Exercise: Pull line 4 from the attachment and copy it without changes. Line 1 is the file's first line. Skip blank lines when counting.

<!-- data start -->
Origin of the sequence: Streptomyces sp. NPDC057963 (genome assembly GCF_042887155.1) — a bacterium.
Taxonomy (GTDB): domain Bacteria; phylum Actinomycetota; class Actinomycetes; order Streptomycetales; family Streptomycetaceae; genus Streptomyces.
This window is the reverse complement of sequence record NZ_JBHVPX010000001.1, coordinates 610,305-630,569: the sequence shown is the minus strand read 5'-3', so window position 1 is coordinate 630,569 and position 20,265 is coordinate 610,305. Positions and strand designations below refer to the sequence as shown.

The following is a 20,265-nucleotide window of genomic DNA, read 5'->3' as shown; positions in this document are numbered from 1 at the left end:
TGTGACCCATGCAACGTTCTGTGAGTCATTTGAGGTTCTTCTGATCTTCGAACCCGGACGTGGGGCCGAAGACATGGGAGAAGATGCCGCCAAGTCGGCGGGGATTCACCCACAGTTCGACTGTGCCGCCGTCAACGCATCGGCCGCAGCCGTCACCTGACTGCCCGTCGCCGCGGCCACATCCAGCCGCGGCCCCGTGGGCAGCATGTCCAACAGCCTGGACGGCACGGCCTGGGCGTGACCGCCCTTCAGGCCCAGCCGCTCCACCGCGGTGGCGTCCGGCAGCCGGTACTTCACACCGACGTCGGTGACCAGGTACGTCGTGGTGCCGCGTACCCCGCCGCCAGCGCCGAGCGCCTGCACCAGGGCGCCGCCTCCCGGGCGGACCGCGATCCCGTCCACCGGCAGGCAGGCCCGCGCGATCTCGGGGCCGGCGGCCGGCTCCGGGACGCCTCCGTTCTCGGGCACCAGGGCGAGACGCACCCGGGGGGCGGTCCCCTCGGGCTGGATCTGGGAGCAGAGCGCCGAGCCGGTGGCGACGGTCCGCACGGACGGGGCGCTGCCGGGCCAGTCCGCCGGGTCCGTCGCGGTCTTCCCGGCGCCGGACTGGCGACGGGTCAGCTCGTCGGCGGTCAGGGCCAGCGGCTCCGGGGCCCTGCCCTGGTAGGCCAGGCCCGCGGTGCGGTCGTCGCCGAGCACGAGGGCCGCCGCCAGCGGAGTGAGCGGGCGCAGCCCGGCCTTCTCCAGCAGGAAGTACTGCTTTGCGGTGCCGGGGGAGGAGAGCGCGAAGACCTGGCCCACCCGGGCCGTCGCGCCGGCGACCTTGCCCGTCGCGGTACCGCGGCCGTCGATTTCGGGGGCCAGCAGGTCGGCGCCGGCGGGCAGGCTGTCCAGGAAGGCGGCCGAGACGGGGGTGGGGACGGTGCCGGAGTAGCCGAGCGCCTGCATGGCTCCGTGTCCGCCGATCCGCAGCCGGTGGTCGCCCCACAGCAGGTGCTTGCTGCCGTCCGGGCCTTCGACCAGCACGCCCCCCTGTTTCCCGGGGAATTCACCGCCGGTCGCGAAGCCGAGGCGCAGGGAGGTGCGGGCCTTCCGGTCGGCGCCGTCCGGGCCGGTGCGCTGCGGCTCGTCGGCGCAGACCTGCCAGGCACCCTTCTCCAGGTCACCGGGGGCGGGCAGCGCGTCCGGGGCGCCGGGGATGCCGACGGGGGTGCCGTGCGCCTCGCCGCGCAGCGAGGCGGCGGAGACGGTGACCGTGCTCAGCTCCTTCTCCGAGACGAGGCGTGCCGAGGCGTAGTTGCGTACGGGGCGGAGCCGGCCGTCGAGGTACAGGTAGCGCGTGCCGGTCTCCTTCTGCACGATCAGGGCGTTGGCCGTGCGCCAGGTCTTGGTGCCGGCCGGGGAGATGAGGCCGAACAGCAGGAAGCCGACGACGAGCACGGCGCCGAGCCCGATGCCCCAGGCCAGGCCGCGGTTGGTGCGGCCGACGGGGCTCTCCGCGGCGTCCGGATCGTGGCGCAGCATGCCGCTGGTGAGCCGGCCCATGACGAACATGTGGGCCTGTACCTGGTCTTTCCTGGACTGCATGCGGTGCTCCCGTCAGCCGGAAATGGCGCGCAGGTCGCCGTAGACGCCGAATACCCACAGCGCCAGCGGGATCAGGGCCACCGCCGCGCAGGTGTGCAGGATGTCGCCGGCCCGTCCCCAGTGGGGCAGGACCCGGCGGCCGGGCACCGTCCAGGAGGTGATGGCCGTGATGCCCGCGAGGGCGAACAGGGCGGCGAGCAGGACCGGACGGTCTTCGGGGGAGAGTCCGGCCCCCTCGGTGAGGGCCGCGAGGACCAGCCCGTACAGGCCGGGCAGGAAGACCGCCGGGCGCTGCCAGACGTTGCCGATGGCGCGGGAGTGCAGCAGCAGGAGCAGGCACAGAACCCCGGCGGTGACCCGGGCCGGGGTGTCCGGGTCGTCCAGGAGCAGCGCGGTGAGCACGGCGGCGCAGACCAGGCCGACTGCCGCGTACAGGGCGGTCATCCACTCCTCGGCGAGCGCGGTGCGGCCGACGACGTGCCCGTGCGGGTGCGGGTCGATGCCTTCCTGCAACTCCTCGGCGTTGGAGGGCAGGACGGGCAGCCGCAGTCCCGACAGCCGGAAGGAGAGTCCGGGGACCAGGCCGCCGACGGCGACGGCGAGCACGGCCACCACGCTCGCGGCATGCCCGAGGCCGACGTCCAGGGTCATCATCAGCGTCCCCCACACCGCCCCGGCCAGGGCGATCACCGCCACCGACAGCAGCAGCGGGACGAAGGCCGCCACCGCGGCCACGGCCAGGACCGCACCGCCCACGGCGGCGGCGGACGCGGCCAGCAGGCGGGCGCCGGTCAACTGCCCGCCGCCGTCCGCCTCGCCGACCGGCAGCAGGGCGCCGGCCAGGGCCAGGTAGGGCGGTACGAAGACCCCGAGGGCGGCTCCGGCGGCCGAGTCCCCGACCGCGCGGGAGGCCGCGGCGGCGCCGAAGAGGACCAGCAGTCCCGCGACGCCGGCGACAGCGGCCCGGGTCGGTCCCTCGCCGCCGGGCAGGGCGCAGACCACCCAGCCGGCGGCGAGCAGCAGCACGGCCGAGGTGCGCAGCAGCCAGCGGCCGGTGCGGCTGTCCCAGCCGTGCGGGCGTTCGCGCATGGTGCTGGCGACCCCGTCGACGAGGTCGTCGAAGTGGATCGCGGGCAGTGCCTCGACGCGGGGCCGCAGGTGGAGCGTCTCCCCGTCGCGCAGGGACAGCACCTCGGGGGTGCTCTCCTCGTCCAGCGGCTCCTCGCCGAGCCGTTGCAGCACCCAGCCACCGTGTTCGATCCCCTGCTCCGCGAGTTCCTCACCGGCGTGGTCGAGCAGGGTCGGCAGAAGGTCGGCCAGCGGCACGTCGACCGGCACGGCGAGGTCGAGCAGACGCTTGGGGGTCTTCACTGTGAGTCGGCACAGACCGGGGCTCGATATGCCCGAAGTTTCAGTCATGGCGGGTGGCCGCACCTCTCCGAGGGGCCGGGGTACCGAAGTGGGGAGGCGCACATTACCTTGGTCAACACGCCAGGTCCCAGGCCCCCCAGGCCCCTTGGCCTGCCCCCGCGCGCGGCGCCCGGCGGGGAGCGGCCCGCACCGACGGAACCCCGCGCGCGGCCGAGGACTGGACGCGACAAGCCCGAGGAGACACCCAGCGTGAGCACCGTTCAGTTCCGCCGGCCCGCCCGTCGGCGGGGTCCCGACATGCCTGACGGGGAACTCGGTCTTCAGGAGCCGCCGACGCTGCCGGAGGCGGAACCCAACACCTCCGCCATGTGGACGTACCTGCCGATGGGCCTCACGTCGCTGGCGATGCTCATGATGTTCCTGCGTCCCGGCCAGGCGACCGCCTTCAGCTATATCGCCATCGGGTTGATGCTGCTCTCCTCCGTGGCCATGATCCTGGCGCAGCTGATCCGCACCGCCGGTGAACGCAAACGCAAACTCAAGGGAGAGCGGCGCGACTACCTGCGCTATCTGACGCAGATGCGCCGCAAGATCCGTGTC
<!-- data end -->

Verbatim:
The following is a 20,265-nucleotide window of genomic DNA, read 5'->3' as shown; positions in this document are numbered from 1 at the left end: